Mailing and denial issuesOctober 28, 2014

Urban Well Acupuncture, P.C. v American Commerce Ins. Co., 2014 NY Slip Op 51520(U)

“The action, seeking recovery of first-party no-fault benefits, is not ripe for summary dismissal since defendant “failed to . . . establish that the denial of claim form was in fact mailed to the plaintiff” (Nyack Hosp. v Metropolitan Prop. & Cas. Ins. Co., 16 AD3d 564, 564-565 [2005]; see Mercury Cas. Co. v Encare, Inc., 90 AD3d 475 [2011]). The affidavit submitted by the defendant insurer to establish proof of mailing – identifying the affiant as a “mailroom representative” of a nonparty to this action, State-Wide Insurance Company (“State-Wide”) – neither stated that the affiant actually mailed the claim denial to plaintiff nor, so far as appears, described defendant’s mailing office practice and procedures (see New York and Presbyterian Hospital v Allstate Ins. Co., 29 AD3d 547 [2006]), as opposed to those generally followed by State-Wide. Conspicuously absent from defendant’s moving submission was any allegation or showing that a jural relationship existed between defendant and State-Wide. Given these shortcomings in defendant’s proof, we have no occasion to consider whether defendant’s purported mailing of the claim denial to the individual treating acupuncturist rather than the employing professional corporation was proper (see 11 NYCRR 65-3.8[c])”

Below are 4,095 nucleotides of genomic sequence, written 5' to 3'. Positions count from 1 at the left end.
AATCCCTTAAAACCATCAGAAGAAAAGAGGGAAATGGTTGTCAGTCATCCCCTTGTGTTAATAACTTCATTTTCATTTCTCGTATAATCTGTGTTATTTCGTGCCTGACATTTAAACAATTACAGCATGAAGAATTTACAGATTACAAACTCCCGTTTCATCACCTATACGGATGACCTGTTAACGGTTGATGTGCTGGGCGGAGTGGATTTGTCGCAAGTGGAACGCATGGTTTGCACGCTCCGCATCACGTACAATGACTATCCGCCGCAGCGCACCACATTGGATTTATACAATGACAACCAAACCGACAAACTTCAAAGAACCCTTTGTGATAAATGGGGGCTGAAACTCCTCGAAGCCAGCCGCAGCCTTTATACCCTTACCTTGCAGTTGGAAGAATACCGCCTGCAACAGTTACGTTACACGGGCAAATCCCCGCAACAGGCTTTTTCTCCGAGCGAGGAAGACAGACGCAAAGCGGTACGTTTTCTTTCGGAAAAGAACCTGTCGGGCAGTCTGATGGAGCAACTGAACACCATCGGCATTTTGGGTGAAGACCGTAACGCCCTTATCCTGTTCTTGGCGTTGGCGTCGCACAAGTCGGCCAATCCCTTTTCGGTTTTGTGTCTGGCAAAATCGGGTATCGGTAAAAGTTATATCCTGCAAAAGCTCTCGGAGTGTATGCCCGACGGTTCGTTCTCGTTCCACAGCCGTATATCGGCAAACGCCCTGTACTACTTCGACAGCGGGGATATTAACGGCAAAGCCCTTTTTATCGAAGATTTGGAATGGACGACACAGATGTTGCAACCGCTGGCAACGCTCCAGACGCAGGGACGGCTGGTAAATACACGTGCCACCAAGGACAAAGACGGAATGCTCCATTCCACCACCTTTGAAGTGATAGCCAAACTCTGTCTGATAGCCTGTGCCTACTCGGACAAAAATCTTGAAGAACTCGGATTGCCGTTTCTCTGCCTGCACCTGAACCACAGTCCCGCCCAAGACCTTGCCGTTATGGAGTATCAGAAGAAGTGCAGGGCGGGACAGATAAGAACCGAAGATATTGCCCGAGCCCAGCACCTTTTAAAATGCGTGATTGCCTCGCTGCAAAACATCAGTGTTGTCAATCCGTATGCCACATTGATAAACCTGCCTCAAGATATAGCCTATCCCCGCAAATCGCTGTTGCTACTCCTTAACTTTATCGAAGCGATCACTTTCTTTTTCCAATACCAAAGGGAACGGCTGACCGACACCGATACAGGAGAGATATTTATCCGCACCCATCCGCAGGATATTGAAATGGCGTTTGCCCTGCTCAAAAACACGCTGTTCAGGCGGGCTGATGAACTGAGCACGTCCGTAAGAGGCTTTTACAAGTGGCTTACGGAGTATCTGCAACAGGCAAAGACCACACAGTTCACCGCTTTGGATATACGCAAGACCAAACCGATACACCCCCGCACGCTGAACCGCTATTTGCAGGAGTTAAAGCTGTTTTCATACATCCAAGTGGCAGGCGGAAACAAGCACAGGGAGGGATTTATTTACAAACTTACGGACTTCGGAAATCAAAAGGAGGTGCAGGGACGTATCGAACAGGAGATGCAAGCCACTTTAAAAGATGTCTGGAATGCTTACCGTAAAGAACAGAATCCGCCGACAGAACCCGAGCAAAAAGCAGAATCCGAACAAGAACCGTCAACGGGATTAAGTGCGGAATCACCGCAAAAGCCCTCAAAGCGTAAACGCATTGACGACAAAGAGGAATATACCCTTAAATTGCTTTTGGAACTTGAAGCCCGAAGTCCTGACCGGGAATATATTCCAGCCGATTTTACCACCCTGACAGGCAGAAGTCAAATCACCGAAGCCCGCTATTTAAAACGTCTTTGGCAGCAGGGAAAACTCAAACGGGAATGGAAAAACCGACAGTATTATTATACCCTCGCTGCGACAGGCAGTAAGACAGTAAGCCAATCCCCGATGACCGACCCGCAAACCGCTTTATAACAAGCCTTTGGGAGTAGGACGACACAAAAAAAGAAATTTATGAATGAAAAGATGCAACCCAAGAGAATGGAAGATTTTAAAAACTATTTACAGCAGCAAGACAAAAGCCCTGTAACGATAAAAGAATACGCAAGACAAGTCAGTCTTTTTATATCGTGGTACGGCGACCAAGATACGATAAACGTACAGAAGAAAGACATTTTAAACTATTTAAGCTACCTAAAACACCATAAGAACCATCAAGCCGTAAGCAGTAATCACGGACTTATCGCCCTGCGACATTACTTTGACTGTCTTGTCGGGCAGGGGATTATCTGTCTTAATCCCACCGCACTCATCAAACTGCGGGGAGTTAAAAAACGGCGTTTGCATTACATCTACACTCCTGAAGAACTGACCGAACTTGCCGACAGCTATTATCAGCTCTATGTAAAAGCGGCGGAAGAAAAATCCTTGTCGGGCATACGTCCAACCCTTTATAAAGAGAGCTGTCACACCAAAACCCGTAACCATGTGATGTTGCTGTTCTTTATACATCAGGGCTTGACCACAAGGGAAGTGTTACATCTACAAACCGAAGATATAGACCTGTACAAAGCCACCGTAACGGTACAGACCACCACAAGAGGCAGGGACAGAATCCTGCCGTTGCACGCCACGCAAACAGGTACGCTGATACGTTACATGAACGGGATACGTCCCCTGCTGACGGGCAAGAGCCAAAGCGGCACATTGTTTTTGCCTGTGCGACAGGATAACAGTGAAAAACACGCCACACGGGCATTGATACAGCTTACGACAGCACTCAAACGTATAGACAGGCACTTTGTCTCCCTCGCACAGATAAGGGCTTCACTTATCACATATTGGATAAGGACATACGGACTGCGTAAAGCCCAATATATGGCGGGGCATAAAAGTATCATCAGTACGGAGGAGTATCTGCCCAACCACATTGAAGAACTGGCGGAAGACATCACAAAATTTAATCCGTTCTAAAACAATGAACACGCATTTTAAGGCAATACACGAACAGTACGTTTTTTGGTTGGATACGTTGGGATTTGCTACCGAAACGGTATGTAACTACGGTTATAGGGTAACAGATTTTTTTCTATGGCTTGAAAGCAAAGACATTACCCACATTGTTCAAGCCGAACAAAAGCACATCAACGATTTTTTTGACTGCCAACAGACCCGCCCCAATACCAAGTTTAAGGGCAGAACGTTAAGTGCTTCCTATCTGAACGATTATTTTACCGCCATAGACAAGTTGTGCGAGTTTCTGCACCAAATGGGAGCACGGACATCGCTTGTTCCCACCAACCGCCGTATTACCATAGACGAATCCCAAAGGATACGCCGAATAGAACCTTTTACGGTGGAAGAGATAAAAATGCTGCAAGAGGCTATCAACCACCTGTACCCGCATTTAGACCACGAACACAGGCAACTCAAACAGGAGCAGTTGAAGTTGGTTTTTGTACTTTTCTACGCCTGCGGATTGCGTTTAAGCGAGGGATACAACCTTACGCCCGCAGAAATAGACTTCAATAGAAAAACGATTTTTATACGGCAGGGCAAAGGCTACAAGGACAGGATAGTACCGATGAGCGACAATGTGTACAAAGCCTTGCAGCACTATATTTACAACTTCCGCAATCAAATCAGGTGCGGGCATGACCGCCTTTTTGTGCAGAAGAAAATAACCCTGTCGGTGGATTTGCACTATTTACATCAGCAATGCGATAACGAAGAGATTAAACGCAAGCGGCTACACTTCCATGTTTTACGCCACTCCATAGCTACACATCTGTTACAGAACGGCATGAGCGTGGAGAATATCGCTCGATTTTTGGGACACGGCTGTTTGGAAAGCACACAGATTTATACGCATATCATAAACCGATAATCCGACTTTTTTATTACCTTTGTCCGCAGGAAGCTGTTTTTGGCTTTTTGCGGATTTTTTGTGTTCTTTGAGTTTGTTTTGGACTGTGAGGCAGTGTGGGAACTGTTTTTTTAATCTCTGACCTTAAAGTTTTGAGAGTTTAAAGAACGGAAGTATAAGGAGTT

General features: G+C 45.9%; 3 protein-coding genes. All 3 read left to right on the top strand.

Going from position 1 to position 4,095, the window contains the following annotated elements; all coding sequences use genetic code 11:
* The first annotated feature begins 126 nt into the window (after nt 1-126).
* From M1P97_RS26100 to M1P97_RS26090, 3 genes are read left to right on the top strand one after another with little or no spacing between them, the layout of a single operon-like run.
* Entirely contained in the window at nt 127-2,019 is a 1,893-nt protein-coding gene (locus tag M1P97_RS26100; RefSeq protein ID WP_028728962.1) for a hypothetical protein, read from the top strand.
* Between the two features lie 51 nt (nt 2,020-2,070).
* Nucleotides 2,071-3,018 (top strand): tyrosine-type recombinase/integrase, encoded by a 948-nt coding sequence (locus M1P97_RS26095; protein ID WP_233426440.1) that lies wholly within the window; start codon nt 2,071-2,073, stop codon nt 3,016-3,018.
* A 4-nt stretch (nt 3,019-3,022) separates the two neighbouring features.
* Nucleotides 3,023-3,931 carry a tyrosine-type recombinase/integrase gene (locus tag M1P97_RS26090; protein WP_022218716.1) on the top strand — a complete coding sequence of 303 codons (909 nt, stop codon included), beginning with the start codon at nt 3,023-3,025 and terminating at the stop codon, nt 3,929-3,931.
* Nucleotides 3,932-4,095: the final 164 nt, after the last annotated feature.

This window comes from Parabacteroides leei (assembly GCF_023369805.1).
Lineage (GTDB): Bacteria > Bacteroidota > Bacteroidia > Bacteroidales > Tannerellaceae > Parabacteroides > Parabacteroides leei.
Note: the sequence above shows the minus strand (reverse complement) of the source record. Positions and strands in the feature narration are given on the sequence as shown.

Nyack v. Metropolitan is best known as one of the first defective denial cases.  There is a line in this case (nobody paid attention to it) stating that an affidavit of mailing to the plaintiff was not presented.  I guess somebody forgot to link “state wide” and “american commerce” in the mailing affidavit.  It happens, and I am sure this mistake will not happen again.

I like how the court ducked the main issue here: Can a denial be sent to the treating acupuncturist as opposed to the P.C.  If the court follows Judge Ciaffa’s agency theory case and pertinent precedent regarding the duty to communicate, then the answer to the question should be an unconditional “yes”.